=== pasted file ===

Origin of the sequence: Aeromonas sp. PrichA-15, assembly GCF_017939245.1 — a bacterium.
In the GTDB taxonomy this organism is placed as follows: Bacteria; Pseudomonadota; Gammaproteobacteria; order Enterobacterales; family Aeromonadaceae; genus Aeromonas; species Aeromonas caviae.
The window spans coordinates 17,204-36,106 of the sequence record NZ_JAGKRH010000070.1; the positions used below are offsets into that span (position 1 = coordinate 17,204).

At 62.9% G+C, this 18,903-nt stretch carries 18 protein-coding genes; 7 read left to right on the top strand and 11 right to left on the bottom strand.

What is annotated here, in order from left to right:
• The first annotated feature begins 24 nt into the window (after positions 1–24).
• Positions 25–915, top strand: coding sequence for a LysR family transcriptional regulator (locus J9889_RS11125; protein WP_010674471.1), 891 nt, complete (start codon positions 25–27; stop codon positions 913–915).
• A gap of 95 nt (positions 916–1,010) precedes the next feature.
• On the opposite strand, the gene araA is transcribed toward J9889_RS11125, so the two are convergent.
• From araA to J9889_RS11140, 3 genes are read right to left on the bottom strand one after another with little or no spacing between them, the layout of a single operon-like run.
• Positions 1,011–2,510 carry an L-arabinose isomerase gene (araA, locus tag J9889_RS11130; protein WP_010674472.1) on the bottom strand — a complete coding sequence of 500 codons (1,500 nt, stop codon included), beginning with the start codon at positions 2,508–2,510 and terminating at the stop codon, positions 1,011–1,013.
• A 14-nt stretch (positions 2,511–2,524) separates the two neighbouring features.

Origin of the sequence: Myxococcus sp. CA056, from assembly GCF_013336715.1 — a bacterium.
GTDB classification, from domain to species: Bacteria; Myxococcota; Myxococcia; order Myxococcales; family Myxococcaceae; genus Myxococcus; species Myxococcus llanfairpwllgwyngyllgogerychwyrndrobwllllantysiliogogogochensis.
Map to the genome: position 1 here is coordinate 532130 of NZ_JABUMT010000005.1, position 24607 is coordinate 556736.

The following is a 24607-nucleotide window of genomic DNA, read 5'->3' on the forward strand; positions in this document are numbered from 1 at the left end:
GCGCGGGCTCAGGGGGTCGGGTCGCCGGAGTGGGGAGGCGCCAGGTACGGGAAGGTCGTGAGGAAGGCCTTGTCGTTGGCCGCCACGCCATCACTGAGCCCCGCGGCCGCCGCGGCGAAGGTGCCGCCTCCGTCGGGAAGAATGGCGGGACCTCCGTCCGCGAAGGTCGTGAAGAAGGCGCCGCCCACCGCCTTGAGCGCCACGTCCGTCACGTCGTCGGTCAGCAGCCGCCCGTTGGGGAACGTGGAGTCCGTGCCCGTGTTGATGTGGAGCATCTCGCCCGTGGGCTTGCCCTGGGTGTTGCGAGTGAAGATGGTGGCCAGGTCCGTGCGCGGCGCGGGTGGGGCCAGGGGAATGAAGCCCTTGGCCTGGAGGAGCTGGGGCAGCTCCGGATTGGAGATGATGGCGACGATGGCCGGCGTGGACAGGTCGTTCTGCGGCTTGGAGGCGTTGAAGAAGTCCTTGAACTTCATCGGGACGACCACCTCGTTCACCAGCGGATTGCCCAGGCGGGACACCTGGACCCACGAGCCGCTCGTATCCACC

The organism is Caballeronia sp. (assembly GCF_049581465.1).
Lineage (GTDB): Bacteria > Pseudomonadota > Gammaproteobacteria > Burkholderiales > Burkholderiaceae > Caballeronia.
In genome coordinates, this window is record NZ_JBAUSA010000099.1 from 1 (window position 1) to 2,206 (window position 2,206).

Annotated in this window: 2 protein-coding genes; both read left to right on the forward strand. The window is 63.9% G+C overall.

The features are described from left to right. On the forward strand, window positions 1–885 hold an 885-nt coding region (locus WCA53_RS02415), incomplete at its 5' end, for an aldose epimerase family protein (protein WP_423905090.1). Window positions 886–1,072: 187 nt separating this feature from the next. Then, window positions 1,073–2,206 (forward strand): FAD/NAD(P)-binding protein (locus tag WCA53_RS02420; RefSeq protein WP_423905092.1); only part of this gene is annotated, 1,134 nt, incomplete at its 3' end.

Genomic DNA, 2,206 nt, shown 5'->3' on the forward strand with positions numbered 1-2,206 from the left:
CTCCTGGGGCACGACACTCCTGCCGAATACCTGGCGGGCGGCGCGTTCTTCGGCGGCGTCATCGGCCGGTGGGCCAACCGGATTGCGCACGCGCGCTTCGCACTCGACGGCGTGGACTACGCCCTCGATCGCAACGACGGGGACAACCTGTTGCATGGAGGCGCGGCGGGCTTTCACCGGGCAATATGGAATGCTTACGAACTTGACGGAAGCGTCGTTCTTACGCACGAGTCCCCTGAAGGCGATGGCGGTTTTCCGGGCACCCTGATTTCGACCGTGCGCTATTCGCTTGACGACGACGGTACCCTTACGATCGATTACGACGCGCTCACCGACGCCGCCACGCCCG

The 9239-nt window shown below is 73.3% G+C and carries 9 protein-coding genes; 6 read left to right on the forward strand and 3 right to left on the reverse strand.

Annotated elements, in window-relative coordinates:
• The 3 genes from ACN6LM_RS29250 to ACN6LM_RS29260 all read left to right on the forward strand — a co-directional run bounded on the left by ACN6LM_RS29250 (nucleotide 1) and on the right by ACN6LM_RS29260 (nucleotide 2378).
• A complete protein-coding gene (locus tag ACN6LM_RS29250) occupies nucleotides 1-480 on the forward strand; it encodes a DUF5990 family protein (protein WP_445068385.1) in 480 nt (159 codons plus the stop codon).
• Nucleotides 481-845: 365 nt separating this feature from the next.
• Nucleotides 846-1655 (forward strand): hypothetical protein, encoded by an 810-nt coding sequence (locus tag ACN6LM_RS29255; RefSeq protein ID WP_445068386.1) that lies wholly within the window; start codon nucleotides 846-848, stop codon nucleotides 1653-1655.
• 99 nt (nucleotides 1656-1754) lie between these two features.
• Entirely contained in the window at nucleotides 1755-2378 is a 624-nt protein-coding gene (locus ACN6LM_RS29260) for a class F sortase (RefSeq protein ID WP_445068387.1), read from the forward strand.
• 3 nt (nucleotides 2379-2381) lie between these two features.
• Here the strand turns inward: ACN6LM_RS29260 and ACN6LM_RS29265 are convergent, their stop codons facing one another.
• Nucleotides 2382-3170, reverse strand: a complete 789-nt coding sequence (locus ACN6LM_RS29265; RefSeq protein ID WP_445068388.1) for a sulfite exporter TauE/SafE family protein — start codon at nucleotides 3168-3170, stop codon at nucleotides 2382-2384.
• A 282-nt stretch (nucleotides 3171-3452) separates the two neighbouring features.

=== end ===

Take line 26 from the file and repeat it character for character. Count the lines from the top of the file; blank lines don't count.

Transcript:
Annotated elements, in window-relative coordinates: